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Your views Last issue we looked at internships. This issue we’re keen to hear your views on the rise and rise of supermarkets.

       

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Not-so-su Save the greengrocers

         

            

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I am currently on an unpaid, publishing internship in London. Although I believe entry-level work experience is brilliant and one of the best ways to learn, the lines between what we can and can’t experience are blurred. I can’t do anything that constitutes paid work which makes it difficult to get the full experience. Luckily my agency pay for my travel, but well over a grand’s worth of expenses has come out of my own pocket. This makes it more difficult for the talented but less well-off people to get noticed. Being paid would not only widen our range of experience but help those who aren’t as well-off. Alice Morgan I enjoyed reading [SL issue 2] and absolutely agree that unpaid internships give an unfair advantage to young people able to afford the experience, rather than those who might be best suited to, or indeed best assisted by the opportunity. However, there are other ways to start a career in politics. Political activism, energy and idealism can be as valuable as internships. Councillor Alison Walters

W

ith three new supermarkets being planned for Solihull, Claire Hargreaves weighs the pros and cons of supermarkets and asks whether we can afford to shop anywhere else?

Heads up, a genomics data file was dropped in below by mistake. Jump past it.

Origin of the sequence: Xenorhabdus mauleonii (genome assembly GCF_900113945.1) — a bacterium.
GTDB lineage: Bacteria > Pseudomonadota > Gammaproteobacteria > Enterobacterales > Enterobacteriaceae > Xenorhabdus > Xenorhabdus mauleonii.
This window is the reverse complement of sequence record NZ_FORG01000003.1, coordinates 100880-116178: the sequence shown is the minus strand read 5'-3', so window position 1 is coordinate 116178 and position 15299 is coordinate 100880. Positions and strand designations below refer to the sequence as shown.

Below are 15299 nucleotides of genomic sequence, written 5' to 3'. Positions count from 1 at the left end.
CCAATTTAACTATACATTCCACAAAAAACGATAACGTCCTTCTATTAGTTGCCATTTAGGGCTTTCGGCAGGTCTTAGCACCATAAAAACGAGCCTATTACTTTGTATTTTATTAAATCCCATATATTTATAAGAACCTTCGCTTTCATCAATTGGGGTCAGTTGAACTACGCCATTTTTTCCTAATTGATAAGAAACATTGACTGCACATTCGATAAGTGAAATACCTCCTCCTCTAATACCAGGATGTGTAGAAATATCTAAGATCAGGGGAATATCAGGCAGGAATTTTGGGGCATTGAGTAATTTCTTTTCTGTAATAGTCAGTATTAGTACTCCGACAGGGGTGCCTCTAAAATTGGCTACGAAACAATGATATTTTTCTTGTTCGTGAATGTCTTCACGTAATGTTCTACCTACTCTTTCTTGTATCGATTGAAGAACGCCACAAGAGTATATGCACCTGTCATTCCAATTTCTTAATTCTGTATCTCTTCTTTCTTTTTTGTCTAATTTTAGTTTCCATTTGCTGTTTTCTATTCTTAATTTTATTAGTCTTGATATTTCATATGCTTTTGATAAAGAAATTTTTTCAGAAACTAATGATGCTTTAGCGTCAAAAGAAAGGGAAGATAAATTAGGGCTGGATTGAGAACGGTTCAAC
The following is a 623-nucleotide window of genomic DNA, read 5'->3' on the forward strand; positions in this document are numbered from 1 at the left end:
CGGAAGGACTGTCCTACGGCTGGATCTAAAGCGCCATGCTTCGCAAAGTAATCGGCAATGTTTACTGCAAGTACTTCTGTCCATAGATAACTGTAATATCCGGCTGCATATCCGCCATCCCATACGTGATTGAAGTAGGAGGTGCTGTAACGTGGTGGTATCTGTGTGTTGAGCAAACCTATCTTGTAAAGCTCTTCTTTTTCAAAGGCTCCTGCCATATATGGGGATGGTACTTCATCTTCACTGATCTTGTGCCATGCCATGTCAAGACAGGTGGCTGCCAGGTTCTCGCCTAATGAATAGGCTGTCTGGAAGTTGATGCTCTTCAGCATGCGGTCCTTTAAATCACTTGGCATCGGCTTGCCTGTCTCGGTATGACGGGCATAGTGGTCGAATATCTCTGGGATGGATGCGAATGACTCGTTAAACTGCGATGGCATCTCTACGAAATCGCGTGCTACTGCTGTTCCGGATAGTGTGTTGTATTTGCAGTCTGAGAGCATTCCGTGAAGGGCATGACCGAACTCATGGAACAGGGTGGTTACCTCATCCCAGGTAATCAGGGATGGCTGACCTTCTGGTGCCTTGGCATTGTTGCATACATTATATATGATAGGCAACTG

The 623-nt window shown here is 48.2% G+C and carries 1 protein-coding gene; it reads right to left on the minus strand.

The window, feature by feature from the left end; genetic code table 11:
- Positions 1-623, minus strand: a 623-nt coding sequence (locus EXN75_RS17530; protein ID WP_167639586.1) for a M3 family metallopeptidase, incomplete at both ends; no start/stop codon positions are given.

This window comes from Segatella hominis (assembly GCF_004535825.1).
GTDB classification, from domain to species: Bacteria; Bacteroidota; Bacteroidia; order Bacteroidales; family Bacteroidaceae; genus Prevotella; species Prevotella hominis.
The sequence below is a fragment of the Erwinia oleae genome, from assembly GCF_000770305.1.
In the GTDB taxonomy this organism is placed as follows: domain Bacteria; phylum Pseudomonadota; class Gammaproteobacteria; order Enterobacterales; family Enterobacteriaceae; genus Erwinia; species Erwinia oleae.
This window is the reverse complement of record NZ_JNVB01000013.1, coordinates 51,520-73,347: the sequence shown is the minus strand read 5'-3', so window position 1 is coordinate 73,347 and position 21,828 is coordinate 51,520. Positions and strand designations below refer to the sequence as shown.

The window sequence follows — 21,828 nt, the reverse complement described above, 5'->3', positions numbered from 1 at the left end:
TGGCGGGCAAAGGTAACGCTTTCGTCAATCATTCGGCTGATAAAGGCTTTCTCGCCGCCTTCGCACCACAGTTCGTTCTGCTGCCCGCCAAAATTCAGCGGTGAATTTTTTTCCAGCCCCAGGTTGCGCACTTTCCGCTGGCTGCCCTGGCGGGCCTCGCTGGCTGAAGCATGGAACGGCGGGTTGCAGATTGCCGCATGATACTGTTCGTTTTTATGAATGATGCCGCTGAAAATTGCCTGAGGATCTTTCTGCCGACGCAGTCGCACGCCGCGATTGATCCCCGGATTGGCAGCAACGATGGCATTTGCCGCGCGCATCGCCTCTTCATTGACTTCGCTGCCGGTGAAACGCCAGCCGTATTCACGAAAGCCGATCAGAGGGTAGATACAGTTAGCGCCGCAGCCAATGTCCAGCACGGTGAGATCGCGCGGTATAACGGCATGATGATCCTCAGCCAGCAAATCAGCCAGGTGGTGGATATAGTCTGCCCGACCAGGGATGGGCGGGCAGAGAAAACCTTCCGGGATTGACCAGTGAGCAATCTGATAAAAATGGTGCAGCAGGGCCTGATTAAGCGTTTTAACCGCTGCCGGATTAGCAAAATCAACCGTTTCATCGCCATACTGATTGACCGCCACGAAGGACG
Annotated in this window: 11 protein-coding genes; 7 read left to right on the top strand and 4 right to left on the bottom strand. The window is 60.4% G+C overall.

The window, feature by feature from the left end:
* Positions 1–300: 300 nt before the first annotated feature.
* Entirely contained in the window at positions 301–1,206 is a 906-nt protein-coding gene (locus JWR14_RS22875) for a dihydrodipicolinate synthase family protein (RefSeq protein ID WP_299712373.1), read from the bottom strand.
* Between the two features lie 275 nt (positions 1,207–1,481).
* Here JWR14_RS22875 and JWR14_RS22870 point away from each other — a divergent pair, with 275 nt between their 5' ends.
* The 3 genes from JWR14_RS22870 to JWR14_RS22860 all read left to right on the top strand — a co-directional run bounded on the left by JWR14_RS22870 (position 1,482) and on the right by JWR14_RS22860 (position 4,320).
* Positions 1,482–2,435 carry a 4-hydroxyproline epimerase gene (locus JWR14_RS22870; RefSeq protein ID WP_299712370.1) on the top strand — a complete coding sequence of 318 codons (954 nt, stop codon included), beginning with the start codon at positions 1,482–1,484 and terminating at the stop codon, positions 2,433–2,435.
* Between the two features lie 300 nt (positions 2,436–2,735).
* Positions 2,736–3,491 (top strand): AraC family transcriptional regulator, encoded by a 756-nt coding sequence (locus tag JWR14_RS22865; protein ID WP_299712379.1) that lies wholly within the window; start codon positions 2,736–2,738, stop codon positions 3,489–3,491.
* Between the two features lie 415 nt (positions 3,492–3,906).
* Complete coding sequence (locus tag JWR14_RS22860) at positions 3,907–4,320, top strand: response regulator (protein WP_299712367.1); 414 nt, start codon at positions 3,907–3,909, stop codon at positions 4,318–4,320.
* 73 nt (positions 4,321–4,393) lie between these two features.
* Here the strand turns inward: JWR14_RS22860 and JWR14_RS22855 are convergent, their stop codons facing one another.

Trade, in the English dictionary, is defined as ‘buying, selling, or exchanging of goods’. This simple process that may have been the kickstart of human civilisation, has since evolved to such a complexity that in 1916 the first self-service grocery

Retail stats The British Retail Consortium estimates that:

12 per cent of high street shops are vacant Over the past year there’s been a:

3.2 per cent drop in the number of people visiting shops in the East Midlands.

6.6 per cent drop in the number of people visiting shops in the West Midlands.

store was opened. Clarence Saunders, an American entrepreneur developed Piggly Wiggly, an early form of the supermarket which grew to become a familiar franchise in the USA. In its time Piggly Wiggly was a novelty. It had opens shelves and no staff to shop for the customer. But for us in the 21st Century, popular opinion on the supermarket is divided. Are we still appreciating the supermarket’s ability to create convenience (as well as jobs) on a mass level, or are we despairing because of the way it has drawn us away from our charming greengrocers and butchers? On the one hand, it is hard to ignore the fact that most of the country’s population use the supermarket. It may be daily, weekly, or even just annually, but we nearly all do and it’d be tough to find a person who doesn’t. It seems like we just can’t resist the supermarket’s permanent offering of ‘deals’, its convenient choice of brands, and its ability to supply your whole week’s shopping within a single trip. But maybe we are not all so easily seduced our local convenience store. Produce is a very debatable issue and many would agree that the best and freshest produce is only available at

SL Magazine Issue 3  

As the dust begins to settle from the August riots, issue 3 of SL Magazine brings together the reactions of young people in Birmingham, and...

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